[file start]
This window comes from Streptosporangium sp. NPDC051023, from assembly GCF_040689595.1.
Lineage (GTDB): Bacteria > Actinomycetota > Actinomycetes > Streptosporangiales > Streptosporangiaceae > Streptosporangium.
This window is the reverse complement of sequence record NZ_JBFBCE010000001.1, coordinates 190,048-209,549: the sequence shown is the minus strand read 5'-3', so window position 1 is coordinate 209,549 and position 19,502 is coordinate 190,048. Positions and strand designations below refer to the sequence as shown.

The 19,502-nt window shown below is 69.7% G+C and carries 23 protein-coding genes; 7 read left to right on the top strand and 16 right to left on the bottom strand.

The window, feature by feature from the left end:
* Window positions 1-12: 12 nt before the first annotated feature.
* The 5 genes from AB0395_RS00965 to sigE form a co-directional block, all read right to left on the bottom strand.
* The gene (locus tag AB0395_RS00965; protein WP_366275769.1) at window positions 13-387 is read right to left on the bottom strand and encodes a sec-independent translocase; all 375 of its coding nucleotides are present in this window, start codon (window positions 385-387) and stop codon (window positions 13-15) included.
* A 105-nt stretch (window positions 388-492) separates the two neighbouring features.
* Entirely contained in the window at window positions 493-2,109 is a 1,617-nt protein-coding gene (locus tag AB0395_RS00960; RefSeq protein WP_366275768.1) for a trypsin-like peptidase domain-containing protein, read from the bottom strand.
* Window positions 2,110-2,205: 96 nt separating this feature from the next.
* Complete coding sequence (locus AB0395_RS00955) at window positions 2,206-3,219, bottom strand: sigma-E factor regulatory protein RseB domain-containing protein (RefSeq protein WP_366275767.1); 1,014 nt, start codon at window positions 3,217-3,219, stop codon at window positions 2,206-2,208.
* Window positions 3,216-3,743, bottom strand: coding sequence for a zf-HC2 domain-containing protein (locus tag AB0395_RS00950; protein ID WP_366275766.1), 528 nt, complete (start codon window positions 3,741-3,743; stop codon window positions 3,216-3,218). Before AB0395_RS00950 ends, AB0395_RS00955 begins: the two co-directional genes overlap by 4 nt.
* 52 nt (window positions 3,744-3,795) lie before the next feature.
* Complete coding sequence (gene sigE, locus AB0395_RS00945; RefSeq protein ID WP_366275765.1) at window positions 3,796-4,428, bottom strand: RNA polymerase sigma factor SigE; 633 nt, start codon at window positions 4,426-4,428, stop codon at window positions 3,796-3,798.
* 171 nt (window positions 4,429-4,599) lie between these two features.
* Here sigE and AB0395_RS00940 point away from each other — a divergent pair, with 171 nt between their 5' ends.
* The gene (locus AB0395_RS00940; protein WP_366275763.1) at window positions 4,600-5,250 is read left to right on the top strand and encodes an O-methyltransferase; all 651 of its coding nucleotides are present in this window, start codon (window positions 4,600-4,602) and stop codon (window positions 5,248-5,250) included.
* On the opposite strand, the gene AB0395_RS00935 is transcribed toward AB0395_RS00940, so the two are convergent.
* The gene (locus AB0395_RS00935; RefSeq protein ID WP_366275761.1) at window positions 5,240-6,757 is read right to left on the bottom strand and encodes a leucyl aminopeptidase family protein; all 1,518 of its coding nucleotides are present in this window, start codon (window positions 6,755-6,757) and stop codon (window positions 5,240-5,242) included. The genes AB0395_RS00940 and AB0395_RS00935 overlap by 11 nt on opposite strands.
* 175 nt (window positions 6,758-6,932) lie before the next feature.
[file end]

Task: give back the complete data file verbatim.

This window comes from Streptosporangium sp. NPDC051023, from assembly GCF_040689595.1.
Lineage (GTDB): Bacteria > Actinomycetota > Actinomycetes > Streptosporangiales > Streptosporangiaceae > Streptosporangium.
This window is the reverse complement of sequence record NZ_JBFBCE010000001.1, coordinates 190,048-209,549: the sequence shown is the minus strand read 5'-3', so window position 1 is coordinate 209,549 and position 19,502 is coordinate 190,048. Positions and strand designations below refer to the sequence as shown.

The 19,502-nt window shown below is 69.7% G+C and carries 23 protein-coding genes; 7 read left to right on the top strand and 16 right to left on the bottom strand.

The window, feature by feature from the left end:
* Window positions 1-12: 12 nt before the first annotated feature.
* The 5 genes from AB0395_RS00965 to sigE form a co-directional block, all read right to left on the bottom strand.
* The gene (locus tag AB0395_RS00965; protein WP_366275769.1) at window positions 13-387 is read right to left on the bottom strand and encodes a sec-independent translocase; all 375 of its coding nucleotides are present in this window, start codon (window positions 385-387) and stop codon (window positions 13-15) included.
* A 105-nt stretch (window positions 388-492) separates the two neighbouring features.
* Entirely contained in the window at window positions 493-2,109 is a 1,617-nt protein-coding gene (locus tag AB0395_RS00960; RefSeq protein WP_366275768.1) for a trypsin-like peptidase domain-containing protein, read from the bottom strand.
* Window positions 2,110-2,205: 96 nt separating this feature from the next.
* Complete coding sequence (locus AB0395_RS00955) at window positions 2,206-3,219, bottom strand: sigma-E factor regulatory protein RseB domain-containing protein (RefSeq protein WP_366275767.1); 1,014 nt, start codon at window positions 3,217-3,219, stop codon at window positions 2,206-2,208.
* Window positions 3,216-3,743, bottom strand: coding sequence for a zf-HC2 domain-containing protein (locus tag AB0395_RS00950; protein ID WP_366275766.1), 528 nt, complete (start codon window positions 3,741-3,743; stop codon window positions 3,216-3,218). Before AB0395_RS00950 ends, AB0395_RS00955 begins: the two co-directional genes overlap by 4 nt.
* 52 nt (window positions 3,744-3,795) lie before the next feature.
* Complete coding sequence (gene sigE, locus AB0395_RS00945; RefSeq protein ID WP_366275765.1) at window positions 3,796-4,428, bottom strand: RNA polymerase sigma factor SigE; 633 nt, start codon at window positions 4,426-4,428, stop codon at window positions 3,796-3,798.
* 171 nt (window positions 4,429-4,599) lie between these two features.
* Here sigE and AB0395_RS00940 point away from each other — a divergent pair, with 171 nt between their 5' ends.
* The gene (locus AB0395_RS00940; protein WP_366275763.1) at window positions 4,600-5,250 is read left to right on the top strand and encodes an O-methyltransferase; all 651 of its coding nucleotides are present in this window, start codon (window positions 4,600-4,602) and stop codon (window positions 5,248-5,250) included.
* On the opposite strand, the gene AB0395_RS00935 is transcribed toward AB0395_RS00940, so the two are convergent.
* The gene (locus AB0395_RS00935; RefSeq protein ID WP_366275761.1) at window positions 5,240-6,757 is read right to left on the bottom strand and encodes a leucyl aminopeptidase family protein; all 1,518 of its coding nucleotides are present in this window, start codon (window positions 6,755-6,757) and stop codon (window positions 5,240-5,242) included. The genes AB0395_RS00940 and AB0395_RS00935 overlap by 11 nt on opposite strands.
* 175 nt (window positions 6,758-6,932) lie before the next feature.